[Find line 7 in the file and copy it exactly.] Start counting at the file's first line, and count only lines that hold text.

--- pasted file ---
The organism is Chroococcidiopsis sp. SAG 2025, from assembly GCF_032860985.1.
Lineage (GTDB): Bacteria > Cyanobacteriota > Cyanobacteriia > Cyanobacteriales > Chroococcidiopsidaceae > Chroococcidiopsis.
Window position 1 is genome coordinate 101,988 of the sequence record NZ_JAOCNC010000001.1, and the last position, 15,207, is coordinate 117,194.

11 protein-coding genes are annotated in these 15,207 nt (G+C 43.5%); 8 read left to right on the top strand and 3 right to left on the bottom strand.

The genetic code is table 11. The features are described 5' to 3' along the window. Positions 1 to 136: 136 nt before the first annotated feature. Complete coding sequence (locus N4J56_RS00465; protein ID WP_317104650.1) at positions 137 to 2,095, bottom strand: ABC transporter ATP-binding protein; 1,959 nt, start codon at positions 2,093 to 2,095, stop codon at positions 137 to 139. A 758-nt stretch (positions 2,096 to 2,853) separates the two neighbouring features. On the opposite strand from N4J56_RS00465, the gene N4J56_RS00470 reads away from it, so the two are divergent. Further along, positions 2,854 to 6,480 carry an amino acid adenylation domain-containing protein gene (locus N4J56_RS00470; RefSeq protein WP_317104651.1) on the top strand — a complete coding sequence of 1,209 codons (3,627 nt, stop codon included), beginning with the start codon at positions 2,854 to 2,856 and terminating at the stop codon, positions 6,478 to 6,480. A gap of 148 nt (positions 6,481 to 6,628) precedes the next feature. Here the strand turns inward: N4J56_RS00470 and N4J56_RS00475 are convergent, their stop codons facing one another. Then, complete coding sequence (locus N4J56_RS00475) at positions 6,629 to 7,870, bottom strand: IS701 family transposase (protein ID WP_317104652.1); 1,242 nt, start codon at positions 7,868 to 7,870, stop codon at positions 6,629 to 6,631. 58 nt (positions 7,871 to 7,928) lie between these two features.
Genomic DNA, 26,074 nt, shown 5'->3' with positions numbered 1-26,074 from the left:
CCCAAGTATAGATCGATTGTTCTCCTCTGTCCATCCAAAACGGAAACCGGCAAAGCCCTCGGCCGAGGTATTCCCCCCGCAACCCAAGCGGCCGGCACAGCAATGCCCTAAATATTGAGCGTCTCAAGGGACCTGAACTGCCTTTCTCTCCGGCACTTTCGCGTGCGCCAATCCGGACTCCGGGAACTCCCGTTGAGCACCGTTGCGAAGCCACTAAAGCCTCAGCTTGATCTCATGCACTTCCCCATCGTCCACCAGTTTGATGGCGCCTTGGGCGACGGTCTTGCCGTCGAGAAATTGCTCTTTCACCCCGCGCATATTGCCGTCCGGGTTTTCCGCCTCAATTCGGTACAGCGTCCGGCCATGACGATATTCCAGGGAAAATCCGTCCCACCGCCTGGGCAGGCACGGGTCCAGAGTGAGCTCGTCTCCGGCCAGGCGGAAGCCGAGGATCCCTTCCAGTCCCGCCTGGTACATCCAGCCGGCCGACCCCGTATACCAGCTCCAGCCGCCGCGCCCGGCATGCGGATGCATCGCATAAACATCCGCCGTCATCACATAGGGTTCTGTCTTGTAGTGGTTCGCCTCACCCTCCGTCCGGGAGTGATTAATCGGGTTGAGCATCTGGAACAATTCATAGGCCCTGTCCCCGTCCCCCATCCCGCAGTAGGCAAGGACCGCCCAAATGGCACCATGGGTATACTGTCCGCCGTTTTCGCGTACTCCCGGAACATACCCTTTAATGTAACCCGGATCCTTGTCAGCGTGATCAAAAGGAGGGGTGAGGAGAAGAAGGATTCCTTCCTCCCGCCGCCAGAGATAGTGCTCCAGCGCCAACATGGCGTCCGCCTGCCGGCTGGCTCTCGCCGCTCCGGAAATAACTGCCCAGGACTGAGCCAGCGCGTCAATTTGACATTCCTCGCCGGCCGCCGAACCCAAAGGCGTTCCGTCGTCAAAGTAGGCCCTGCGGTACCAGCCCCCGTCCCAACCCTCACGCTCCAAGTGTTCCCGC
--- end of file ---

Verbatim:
CCCAAGTATAGATCGATTGTTCTCCTCTGTCCATCCAAAACGGAAACCGGCAAAGCCCTCGGCCGAGGTATTCCCCCCGCAACCCAAGCGGCCGGCACAGCAATGCCCTAAATATTGAGCGTCTCAAGGGACCTGAACTGCCTTTCTCTCCGGCACTTTCGCGTGCGCCAATCCGGACTCCGGGAACTCCCGTTGAGCACCGTTGCGAAGCCACTAAAGCCTCAGCTTGATCTCATGCACTTCCCCATCGTCCACCAGTTTGATGGCGCCTTGGGCGACGGTCTTGCCGTCGAGAAATTGCTCTTTCACCCCGCGCATATTGCCGTCCGGGTTTTCCGCCTCAATTCGGTACAGCGTCCGGCCATGACGATATTCCAGGGAAAATCCGTCCCACCGCCTGGGCAGGCACGGGTCCAGAGTGAGCTCGTCTCCGGCCAGGCGGAAGCCGAGGATCCCTTCCAGTCCCGCCTGGTACATCCAGCCGGCCGACCCCGTATACCAGCTCCAGCCGCCGCGCCCGGCATGCGGATGCATCGCATAAACATCCGCCGTCATCACATAGGGTTCTGTCTTGTAGTGGTTCGCCTCACCCTCCGTCCGGGAGTGATTAATCGGGTTGAGCATCTGGAACAATTCATAGGCCCTGTCCCCGTCCCCCATCCCGCAGTAGGCAAGGACCGCCCAAATGGCACCATGGGTATACTGTCCGCCGTTTTCGCGTACTCCCGGAACATACCCTTTAATGTAACCCGGATCCTTGTCAGCGTGATCAAAAGGAGGGGTGAGGAGAAGAAGGATTCCTTCCTCCCGCCGCCAGAGATAGTGCTCCAGCGCCAACATGGCGTCCGCCTGCCGGCTGGCTCTCGCCGCTCCGGAAATAACTGCCCAGGACTGAGCCAGCGCGTCAATTTGACATTCCTCGCCGGCCGCCGAACCCAAAGGCGTTCCGTCGTCAAAGTAGGCCCTGCGGTACCAGCCCCCGTCCCAACCCTCACGCTCCAAGTGTTCCCGC